Rise of euthanasia undermines belief all lives deserve protection

The following article was published in The Toronto Star, on August 18th, 2023.

I believe that the acceptance of euthanasia undermines the intrinsic belief that all lives are inherently valuable and deserving of protection.

Undoubtedly, euthanasia offers comfort and relief to patients suffering from intense pain and agony. But are we, intentionally or not, steering our society toward a harmful path?

Euthanasia refers to the deliberate act of hastening an individual’s death to relieve them from incurable pain or poor quality of life. Notably, in recent years, euthanasia has gained increasing acceptance and adoption in a number of Western countries.

People who doubt the advantages of euthanasia have various reasons for doing so. Some critics, particularly those who approach the issue from a religious standpoint, believe that the negative consequences of euthanasia are greater than the positive ones.

For example, I serve as an Imam for the Ahmadiyya Muslim Jama’at in Ottawa. As more and more people are influenced by this growing trend, it has prompted numerous questions and sparked discussions among our members revolving around its ethical and moral implications.

I believe that the drawbacks of this process outweigh the benefits. As a society, our focus should be on finding alternative ways to alleviate pain, offer comfort, and reduce suffering for patients, rather than choosing to end their lives.

A key principle of an advancing society is rooted in hope and the ability to navigate challenges. This vital attitude is ingrained even in our roles as parents, as we impart to our children the importance of perseverance and the refusal to surrender when confronted with adversity. We encourage them to persist and strive until they uncover solutions. This rigid determination to conquer any obstacle, no matter how formidable, is a pivotal driver of progress.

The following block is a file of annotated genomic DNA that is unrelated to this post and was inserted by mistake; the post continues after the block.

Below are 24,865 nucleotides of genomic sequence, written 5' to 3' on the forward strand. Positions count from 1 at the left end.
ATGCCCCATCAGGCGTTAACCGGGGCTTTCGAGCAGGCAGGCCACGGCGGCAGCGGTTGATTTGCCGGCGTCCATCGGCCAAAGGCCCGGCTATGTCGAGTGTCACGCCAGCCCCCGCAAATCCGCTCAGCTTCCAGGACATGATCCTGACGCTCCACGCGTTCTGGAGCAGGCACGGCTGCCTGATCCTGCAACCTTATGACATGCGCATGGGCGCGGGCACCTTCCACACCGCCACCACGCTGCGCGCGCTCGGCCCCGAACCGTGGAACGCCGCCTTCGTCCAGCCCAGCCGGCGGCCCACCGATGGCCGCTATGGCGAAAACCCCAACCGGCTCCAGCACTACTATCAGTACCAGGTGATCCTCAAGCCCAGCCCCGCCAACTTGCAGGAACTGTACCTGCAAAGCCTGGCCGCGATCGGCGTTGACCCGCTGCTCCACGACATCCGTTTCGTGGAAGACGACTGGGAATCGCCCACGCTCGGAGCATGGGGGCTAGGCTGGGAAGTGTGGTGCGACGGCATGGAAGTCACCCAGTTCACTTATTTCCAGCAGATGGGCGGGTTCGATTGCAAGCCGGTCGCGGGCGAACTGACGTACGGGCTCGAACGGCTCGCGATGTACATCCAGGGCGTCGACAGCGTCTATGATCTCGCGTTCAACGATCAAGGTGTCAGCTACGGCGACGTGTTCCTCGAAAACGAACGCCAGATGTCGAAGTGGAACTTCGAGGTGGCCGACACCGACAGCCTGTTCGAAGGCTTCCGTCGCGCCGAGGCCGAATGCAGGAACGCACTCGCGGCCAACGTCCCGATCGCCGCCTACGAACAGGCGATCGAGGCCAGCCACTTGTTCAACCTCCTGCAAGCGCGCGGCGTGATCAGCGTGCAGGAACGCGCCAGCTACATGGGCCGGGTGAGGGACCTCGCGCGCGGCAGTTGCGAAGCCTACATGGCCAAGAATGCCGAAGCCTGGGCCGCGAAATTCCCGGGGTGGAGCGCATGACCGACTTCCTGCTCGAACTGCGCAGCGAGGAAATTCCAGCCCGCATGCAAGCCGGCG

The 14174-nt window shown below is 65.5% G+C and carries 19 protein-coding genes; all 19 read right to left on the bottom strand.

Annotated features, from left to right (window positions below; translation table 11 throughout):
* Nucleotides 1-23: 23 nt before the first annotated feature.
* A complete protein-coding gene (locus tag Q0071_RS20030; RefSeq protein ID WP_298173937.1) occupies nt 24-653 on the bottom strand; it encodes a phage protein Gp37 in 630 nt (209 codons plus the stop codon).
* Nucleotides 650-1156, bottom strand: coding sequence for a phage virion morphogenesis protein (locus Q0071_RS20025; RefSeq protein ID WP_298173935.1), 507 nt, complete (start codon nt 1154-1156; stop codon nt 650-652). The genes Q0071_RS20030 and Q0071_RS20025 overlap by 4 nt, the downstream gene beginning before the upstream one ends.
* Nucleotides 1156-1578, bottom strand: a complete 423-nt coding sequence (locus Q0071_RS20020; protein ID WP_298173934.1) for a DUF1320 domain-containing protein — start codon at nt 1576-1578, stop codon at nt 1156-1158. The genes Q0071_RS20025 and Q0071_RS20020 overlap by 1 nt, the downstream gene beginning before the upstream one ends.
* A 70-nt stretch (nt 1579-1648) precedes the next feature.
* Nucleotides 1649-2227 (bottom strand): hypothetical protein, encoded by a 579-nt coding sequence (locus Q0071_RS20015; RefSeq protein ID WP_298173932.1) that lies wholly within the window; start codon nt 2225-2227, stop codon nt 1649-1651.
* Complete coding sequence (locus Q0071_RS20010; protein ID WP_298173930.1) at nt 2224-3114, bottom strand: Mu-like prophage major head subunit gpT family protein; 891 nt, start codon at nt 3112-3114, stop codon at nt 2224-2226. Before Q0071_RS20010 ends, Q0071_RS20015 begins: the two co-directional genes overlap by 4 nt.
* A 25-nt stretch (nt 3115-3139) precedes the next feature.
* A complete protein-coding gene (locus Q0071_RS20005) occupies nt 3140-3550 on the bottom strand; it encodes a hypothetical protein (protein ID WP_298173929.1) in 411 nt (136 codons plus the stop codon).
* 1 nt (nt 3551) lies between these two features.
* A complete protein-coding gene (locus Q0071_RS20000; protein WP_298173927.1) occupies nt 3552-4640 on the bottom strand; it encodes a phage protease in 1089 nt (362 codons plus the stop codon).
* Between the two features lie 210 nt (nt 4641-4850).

In my opinion, the rise of euthanasia within our societal fabric promotes a sense of despondency. It conveys a message of embracing one’s circumstances instead of actively pursuing avenues for enhancement. Our society already grapples with the issue of suicides, often driven by a perceived absence of hope or avenues for betterment. Embracing such attitudes, I believe, is likely to worsen these issues further.

Secondly, the profound bond between parents and their children is a universal sentiment of human beings. As parents age, their children dedicate themselves to ensuring their parents’ well-being and comfort. This mutual care and devotion are highly esteemed values within our society. It has long been established as a societal standard that parents nurture their children with care and children selflessly care for their aging parents.

In my perspective, the normalization of euthanasia erodes this cherished norm of responsibility toward elderly parents, introducing an entirely different approach to providing solace. As the acceptance of euthanasia expands, I am concerned that, even unconsciously, parents might increasingly perceive themselves as burdens on their children, thus altering the dynamics of this wonderful bond.

Thirdly, euthanasia stands as a stark departure from the core principle that underscores the sacredness and sanctity of every human life. This principle, deeply rooted in ethical, religious, and societal foundations, asserts the inherent worth of each human existence. When we condone the act of one human being ending the life of another, even in the name of mercy, we risk diluting the sanctity that has long been revered. It introduces the notion that the worth of life can be conditional upon situational assessments.

Thus, I believe that the acceptance of euthanasia undermines the intrinsic belief that all lives are inherently valuable and deserving of protection. This erosion has the potential to dampen our ability to advocate for the welfare of fellow humans, to extend compassion and assistance to the ailing, and to uphold the sanctity of life in all its forms.

Hence, I am convinced that we must seek alternative avenues rather than intentionally terminating lives as a means to alleviate suffering. While I acknowledge the well-intentioned motives of proponents advocating for compassionate euthanasia, I am concerned that this trajectory might steer our society toward a potentially harmful course in the years and decades ahead.

Luqman Ahmed is an Imam (Religious Missionary) with the Ahmadiyya Muslim Jama’at of Ottawa, currently working in Baitun Naseer Mosque in Cumberland, Ont.



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